The perfect linkage disequilibrium between alleles at positions −156, −1748, and intron 1 as well as between +1239, +282, and +750 does not allow us, in the absence of functional data, to determine which, if any, of these sequence variations is primarily involved in SLE susceptibility. The polymorphism in intron 1 does not seem to have a functional relevance, according to recently published observations (30). The SNPs in the 5′ flanking region may affect the transcription capability of the OPN promoter by a differential binding of transcription factors. Recent evidence suggests that position −156 falls in a putative binding site for a component of the RUNX family of transcription factors (33). Interestingly, SNPs in RUNX binding sites in 3 different genes were recently associated with 3 autoimmune diseases, namely SLE, psoriasis, and rheumatoid arthritis, suggesting an important role for this family of DNA binding proteins in autoimmunity (34).
As for the 3 associated SNPs in the 3′ part of the OPN gene, 2 of them, namely, +282T/C and +750C/T, are synonymous variations located in exons 6 and 7, respectively. Synonymous variations that modify exonic splicing enhancer or exonic splicing silencer sites have been reported to be causative mutations of genetic diseases (35). However, the involvement of OPN exon 6 and exon 7 synonymous SNPs in this mechanism seems unlikely, since the 2 known alternatively spliced isoforms of human OPN involve exons 4 and 5 (36).
The third SNP (+1239A/C) is located in the 3′-UTR region. This region is strongly implicated in the regulation of gene expression because it specifically controls stability, translational activity, and nuclear export of messenger RNA (mRNA) (37–39). Sequence variations in the 3′-UTR may affect some of these functions and can be causative mutations of genetic diseases (38, 39). Interestingly, even if this SNP is not part of sequences known to bind regulative factors, it falls in an 18-bp sequence conserved in the human, bovine, ovine, and porcine OPN 3′-UTR, suggesting a possible functional role of this region. Preliminary mRNA quantitative analysis performed in 3 individuals heterozygous for +1239A/C and homozygous for all of the promoter SNPs showed that mRNA carrying the SLE-associated allele (+1239C) was 4.4-fold more expressed than mRNA carrying +1239A. These data suggest a possible influence of this SNP in the control of mRNA stability. Accordingly, the +1239C allele was significantly associated with a higher serum protein level in healthy controls, directly relating OPN levels to this OPN gene variation and to SLE susceptibility. Conversely, no association with the baseline protein serum level was detected for position −156.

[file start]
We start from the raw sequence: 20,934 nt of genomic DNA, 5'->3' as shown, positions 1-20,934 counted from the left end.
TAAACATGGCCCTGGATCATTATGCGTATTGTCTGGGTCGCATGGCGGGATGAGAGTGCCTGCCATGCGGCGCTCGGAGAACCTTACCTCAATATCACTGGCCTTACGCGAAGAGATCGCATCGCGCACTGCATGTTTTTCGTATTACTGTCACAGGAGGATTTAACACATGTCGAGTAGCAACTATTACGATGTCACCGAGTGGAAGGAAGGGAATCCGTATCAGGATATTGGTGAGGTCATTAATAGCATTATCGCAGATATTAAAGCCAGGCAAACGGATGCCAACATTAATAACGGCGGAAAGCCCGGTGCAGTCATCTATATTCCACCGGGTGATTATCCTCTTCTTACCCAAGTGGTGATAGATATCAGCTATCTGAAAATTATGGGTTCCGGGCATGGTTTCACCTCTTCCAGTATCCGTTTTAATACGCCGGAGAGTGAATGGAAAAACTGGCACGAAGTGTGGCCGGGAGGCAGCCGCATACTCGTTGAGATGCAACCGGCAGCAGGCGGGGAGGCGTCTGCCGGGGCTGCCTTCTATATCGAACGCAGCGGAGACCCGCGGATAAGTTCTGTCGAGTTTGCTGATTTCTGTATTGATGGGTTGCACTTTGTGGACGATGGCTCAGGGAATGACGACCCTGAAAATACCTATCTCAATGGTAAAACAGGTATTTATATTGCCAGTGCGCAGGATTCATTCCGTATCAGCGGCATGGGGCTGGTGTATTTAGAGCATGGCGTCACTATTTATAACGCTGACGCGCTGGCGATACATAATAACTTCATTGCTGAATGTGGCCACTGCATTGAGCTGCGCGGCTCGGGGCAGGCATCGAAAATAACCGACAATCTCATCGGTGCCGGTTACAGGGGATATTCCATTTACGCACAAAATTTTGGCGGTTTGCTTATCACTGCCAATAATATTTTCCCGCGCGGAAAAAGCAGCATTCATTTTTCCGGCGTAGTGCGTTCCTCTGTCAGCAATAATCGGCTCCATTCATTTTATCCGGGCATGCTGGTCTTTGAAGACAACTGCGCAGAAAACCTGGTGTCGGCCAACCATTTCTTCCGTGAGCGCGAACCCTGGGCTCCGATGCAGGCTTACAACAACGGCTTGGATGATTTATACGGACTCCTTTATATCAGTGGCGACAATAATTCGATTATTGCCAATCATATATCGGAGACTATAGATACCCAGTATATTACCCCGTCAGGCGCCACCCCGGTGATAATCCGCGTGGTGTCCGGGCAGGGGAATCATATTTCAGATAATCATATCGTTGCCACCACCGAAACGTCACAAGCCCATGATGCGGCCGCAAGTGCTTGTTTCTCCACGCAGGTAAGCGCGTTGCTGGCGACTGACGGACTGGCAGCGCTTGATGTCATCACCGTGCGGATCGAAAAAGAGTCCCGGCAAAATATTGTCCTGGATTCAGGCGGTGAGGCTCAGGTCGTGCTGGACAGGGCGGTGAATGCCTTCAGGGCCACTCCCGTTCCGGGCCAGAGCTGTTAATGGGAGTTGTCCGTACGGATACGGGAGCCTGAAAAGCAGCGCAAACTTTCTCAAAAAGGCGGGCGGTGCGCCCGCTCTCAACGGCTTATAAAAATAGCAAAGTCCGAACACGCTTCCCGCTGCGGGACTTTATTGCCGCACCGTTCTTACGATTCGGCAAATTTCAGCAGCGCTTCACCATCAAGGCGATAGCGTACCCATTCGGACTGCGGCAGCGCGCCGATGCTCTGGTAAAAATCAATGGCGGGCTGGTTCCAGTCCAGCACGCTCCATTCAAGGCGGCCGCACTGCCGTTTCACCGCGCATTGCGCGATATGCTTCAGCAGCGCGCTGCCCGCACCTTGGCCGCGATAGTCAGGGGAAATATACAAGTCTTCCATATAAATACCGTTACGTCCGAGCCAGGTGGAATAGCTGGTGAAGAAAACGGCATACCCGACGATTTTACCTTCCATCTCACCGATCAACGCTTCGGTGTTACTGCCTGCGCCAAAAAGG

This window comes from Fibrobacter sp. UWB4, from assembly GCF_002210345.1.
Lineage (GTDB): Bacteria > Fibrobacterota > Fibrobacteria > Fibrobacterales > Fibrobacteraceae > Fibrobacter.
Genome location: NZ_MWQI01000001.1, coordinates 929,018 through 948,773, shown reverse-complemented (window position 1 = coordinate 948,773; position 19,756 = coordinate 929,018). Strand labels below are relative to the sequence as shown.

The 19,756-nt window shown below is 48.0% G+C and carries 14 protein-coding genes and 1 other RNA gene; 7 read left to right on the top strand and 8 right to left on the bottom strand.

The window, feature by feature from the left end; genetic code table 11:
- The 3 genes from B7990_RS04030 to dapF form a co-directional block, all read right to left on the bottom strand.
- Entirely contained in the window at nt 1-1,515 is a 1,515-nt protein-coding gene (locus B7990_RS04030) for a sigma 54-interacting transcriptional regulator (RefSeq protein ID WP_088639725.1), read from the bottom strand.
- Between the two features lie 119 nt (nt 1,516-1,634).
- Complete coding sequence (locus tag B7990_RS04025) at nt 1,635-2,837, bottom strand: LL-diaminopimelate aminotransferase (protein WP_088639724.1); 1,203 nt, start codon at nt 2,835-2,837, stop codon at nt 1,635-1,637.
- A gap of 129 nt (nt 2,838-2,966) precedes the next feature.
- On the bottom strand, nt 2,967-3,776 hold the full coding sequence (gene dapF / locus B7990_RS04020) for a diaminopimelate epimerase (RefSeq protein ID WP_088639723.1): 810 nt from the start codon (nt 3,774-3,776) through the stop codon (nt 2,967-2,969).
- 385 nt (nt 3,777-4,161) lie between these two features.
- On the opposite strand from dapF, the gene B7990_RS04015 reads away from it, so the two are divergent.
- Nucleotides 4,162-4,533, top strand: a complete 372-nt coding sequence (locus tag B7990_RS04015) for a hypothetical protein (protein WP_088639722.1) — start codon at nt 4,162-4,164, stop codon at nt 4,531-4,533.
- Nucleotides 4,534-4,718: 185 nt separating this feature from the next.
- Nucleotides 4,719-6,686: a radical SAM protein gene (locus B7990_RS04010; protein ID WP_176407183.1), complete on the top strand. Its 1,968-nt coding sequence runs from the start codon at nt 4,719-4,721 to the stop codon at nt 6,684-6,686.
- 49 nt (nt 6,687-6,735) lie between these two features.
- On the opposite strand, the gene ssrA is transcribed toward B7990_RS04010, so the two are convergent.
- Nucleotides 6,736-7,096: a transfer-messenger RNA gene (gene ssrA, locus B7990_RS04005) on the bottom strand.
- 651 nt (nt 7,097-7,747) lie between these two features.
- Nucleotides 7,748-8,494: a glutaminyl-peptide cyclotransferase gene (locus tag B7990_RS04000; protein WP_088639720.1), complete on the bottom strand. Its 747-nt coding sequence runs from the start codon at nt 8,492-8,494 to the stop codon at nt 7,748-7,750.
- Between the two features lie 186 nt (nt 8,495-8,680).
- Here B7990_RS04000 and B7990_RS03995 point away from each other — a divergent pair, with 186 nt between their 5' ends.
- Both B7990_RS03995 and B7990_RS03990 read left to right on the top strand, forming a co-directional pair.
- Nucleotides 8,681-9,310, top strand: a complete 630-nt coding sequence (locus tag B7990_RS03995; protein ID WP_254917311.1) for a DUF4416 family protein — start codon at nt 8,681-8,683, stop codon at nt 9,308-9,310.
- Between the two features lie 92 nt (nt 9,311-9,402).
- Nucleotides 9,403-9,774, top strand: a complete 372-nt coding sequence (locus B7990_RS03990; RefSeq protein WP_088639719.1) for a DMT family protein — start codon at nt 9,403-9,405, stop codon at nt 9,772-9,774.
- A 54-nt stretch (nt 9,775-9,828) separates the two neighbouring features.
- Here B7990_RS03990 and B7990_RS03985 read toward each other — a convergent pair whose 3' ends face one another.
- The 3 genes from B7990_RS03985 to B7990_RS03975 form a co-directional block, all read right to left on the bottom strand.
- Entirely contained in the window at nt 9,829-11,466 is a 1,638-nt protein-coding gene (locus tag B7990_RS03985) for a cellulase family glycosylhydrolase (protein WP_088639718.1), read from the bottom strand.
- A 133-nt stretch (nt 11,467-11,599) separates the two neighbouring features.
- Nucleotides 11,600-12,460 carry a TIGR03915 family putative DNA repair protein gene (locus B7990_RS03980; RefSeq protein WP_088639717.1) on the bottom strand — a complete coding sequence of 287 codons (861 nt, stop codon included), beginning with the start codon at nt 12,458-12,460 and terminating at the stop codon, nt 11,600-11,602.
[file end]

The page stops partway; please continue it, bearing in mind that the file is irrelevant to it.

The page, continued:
Thus, the mechanism by which this polymorphism contributes to SLE susceptibility is less clear. We can speculate that it might be relevant in the regulation of OPN production in response to the initial immunostimulating trigger. The fact that neither SNP was correlated with the protein level in SLE patients could be explained by an overwhelming effect of the immune activation in the patients following the initial trigger.
Intriguingly, the −156 susceptibility allele (−156G) was also associated, albeit with borderline significance (Pcorr = 0.046), with development of lymphadenopathy in SLE patients. This pattern recalls the characterization of ALPS as involving autoimmunities partly similar to SLE and lymphadenopathy, and as displaying high OPN levels and association with the +1239C allele (the −156 SNP was not evaluated in ALPS patients ). Since OPN favors proliferation and inhibits death of lymphocytes in vitro (15), it was suggested that OPN acts in synergy with the inherited Fas defect, which is considered the main cause of ALPS. This synergy may favor lymphocyte accumulation in the secondary lymphoid tissues and development of autoimmunity. A similar synergy might also work in SLE patients, who do not carry inherited defects of Fas function, but rather, overproduce a soluble form of Fas that may inhibit Fas function (40). Alternatively, OPN might act in synergy with other apoptosis defects not identified to date in SLE.
In summary, these data strongly suggest that OPN genetic variations have a key role in building up an autoimmune-prone background favoring lymphocyte accumulation in peripheral lymphoid tissues and leading to the development of autoimmunity. For at least one of these genetic variations, an association with increased OPN levels was demonstrated. OPN may exert its preferential effect through its capacity to stimulate proliferation and inhibit death of lymphocytes (15, 41) or through its capacity to modulate the immune response by inducing Th1 responses and potentiating polyclonal activation of B cells (3–5).